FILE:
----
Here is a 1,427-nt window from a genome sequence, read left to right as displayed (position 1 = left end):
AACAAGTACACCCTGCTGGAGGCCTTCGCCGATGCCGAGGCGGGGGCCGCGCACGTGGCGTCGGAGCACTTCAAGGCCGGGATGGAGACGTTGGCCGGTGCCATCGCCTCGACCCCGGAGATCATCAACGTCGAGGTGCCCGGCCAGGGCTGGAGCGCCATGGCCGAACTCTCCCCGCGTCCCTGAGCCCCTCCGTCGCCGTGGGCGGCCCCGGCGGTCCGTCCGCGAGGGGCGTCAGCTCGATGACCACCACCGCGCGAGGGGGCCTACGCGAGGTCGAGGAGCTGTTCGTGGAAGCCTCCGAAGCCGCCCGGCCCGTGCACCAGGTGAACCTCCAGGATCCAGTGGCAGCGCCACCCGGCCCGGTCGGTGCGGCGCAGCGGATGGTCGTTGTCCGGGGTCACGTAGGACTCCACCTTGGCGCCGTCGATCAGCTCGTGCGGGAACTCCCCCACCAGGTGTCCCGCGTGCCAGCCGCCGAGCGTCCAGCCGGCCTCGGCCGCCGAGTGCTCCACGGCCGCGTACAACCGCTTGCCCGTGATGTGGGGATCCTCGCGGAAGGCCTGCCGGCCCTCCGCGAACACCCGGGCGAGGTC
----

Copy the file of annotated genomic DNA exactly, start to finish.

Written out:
Here is a 1,427-nt window from a genome sequence, read left to right as displayed (position 1 = left end):
AACAAGTACACCCTGCTGGAGGCCTTCGCCGATGCCGAGGCGGGGGCCGCGCACGTGGCGTCGGAGCACTTCAAGGCCGGGATGGAGACGTTGGCCGGTGCCATCGCCTCGACCCCGGAGATCATCAACGTCGAGGTGCCCGGCCAGGGCTGGAGCGCCATGGCCGAACTCTCCCCGCGTCCCTGAGCCCCTCCGTCGCCGTGGGCGGCCCCGGCGGTCCGTCCGCGAGGGGCGTCAGCTCGATGACCACCACCGCGCGAGGGGGCCTACGCGAGGTCGAGGAGCTGTTCGTGGAAGCCTCCGAAGCCGCCCGGCCCGTGCACCAGGTGAACCTCCAGGATCCAGTGGCAGCGCCACCCGGCCCGGTCGGTGCGGCGCAGCGGATGGTCGTTGTCCGGGGTCACGTAGGACTCCACCTTGGCGCCGTCGATCAGCTCGTGCGGGAACTCCCCCACCAGGTGTCCCGCGTGCCAGCCGCCGAGCGTCCAGCCGGCCTCGGCCGCCGAGTGCTCCACGGCCGCGTACAACCGCTTGCCCGTGATGTGGGGATCCTCGCGGAAGGCCTGCCGGCCCTCCGCGAACACCCGGGCGAGGTC